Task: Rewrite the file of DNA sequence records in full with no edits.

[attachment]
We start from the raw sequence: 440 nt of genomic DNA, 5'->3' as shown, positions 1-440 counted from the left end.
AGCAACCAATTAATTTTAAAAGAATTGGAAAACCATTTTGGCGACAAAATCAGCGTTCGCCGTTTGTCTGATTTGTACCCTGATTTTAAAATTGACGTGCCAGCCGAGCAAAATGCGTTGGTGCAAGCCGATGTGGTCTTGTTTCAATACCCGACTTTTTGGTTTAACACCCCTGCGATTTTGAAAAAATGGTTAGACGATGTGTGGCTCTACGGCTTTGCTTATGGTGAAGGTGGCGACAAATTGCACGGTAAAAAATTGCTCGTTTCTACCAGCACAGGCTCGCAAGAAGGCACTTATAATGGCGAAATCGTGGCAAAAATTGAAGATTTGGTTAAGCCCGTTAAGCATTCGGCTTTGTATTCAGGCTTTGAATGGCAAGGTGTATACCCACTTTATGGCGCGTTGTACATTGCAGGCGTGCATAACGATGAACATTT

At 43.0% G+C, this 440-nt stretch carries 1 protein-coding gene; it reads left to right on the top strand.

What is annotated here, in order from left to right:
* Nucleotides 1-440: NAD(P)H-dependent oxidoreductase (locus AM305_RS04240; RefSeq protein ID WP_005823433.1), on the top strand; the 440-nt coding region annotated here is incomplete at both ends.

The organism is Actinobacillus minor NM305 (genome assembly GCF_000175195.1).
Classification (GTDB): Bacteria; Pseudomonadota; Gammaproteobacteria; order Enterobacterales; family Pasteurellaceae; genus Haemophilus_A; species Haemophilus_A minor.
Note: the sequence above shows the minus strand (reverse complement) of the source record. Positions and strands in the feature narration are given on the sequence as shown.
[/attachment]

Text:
We start from the raw sequence: 440 nt of genomic DNA, 5'->3' as shown, positions 1-440 counted from the left end.
AGCAACCAATTAATTTTAAAAGAATTGGAAAACCATTTTGGCGACAAAATCAGCGTTCGCCGTTTGTCTGATTTGTACCCTGATTTTAAAATTGACGTGCCAGCCGAGCAAAATGCGTTGGTGCAAGCCGATGTGGTCTTGTTTCAATACCCGACTTTTTGGTTTAACACCCCTGCGATTTTGAAAAAATGGTTAGACGATGTGTGGCTCTACGGCTTTGCTTATGGTGAAGGTGGCGACAAATTGCACGGTAAAAAATTGCTCGTTTCTACCAGCACAGGCTCGCAAGAAGGCACTTATAATGGCGAAATCGTGGCAAAAATTGAAGATTTGGTTAAGCCCGTTAAGCATTCGGCTTTGTATTCAGGCTTTGAATGGCAAGGTGTATACCCACTTTATGGCGCGTTGTACATTGCAGGCGTGCATAACGATGAACATTT

At 43.0% G+C, this 440-nt stretch carries 1 protein-coding gene; it reads left to right on the top strand.

What is annotated here, in order from left to right:
* Nucleotides 1-440: NAD(P)H-dependent oxidoreductase (locus AM305_RS04240; RefSeq protein ID WP_005823433.1), on the top strand; the 440-nt coding region annotated here is incomplete at both ends.

The organism is Actinobacillus minor NM305 (genome assembly GCF_000175195.1).
Classification (GTDB): Bacteria; Pseudomonadota; Gammaproteobacteria; order Enterobacterales; family Pasteurellaceae; genus Haemophilus_A; species Haemophilus_A minor.
Note: the sequence above shows the minus strand (reverse complement) of the source record. Positions and strands in the feature narration are given on the sequence as shown.